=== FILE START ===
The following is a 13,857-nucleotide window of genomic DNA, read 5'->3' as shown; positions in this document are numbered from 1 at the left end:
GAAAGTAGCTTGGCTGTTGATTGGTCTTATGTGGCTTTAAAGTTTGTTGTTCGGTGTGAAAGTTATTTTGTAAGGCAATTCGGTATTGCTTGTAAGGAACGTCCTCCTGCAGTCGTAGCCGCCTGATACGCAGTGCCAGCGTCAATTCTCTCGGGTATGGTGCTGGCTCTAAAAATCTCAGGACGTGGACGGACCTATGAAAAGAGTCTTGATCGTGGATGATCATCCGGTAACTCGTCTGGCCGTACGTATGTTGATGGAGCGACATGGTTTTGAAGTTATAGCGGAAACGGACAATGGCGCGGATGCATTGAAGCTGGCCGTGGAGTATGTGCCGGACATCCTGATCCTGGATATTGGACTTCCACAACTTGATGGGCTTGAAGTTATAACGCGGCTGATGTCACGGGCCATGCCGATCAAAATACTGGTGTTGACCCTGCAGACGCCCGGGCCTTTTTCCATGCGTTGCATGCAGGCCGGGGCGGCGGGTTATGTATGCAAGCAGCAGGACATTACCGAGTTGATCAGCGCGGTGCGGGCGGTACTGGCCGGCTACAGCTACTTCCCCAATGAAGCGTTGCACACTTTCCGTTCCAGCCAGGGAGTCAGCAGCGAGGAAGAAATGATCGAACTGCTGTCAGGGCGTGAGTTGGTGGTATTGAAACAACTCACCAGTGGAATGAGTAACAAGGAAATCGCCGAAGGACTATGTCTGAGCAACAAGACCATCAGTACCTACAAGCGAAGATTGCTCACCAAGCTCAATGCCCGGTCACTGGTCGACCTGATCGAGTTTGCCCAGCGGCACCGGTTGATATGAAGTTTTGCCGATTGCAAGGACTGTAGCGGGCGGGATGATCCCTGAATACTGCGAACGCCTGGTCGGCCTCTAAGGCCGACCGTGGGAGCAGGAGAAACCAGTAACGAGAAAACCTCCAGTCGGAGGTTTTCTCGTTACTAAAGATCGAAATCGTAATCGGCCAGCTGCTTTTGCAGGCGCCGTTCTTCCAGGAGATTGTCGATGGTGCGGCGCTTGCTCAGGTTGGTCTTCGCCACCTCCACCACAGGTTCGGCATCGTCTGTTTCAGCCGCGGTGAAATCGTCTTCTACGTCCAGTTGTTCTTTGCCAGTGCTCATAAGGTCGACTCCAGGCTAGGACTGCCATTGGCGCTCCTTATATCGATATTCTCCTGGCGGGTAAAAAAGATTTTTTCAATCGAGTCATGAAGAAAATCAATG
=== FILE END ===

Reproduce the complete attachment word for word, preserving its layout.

The following is a 13,857-nucleotide window of genomic DNA, read 5'->3' as shown; positions in this document are numbered from 1 at the left end:
GAAAGTAGCTTGGCTGTTGATTGGTCTTATGTGGCTTTAAAGTTTGTTGTTCGGTGTGAAAGTTATTTTGTAAGGCAATTCGGTATTGCTTGTAAGGAACGTCCTCCTGCAGTCGTAGCCGCCTGATACGCAGTGCCAGCGTCAATTCTCTCGGGTATGGTGCTGGCTCTAAAAATCTCAGGACGTGGACGGACCTATGAAAAGAGTCTTGATCGTGGATGATCATCCGGTAACTCGTCTGGCCGTACGTATGTTGATGGAGCGACATGGTTTTGAAGTTATAGCGGAAACGGACAATGGCGCGGATGCATTGAAGCTGGCCGTGGAGTATGTGCCGGACATCCTGATCCTGGATATTGGACTTCCACAACTTGATGGGCTTGAAGTTATAACGCGGCTGATGTCACGGGCCATGCCGATCAAAATACTGGTGTTGACCCTGCAGACGCCCGGGCCTTTTTCCATGCGTTGCATGCAGGCCGGGGCGGCGGGTTATGTATGCAAGCAGCAGGACATTACCGAGTTGATCAGCGCGGTGCGGGCGGTACTGGCCGGCTACAGCTACTTCCCCAATGAAGCGTTGCACACTTTCCGTTCCAGCCAGGGAGTCAGCAGCGAGGAAGAAATGATCGAACTGCTGTCAGGGCGTGAGTTGGTGGTATTGAAACAACTCACCAGTGGAATGAGTAACAAGGAAATCGCCGAAGGACTATGTCTGAGCAACAAGACCATCAGTACCTACAAGCGAAGATTGCTCACCAAGCTCAATGCCCGGTCACTGGTCGACCTGATCGAGTTTGCCCAGCGGCACCGGTTGATATGAAGTTTTGCCGATTGCAAGGACTGTAGCGGGCGGGATGATCCCTGAATACTGCGAACGCCTGGTCGGCCTCTAAGGCCGACCGTGGGAGCAGGAGAAACCAGTAACGAGAAAACCTCCAGTCGGAGGTTTTCTCGTTACTAAAGATCGAAATCGTAATCGGCCAGCTGCTTTTGCAGGCGCCGTTCTTCCAGGAGATTGTCGATGGTGCGGCGCTTGCTCAGGTTGGTCTTCGCCACCTCCACCACAGGTTCGGCATCGTCTGTTTCAGCCGCGGTGAAATCGTCTTCTACGTCCAGTTGTTCTTTGCCAGTGCTCATAAGGTCGACTCCAGGCTAGGACTGCCATTGGCGCTCCTTATATCGATATTCTCCTGGCGGGTAAAAAAGATTTTTTCAATCGAGTCATGAAGAAAATCAATG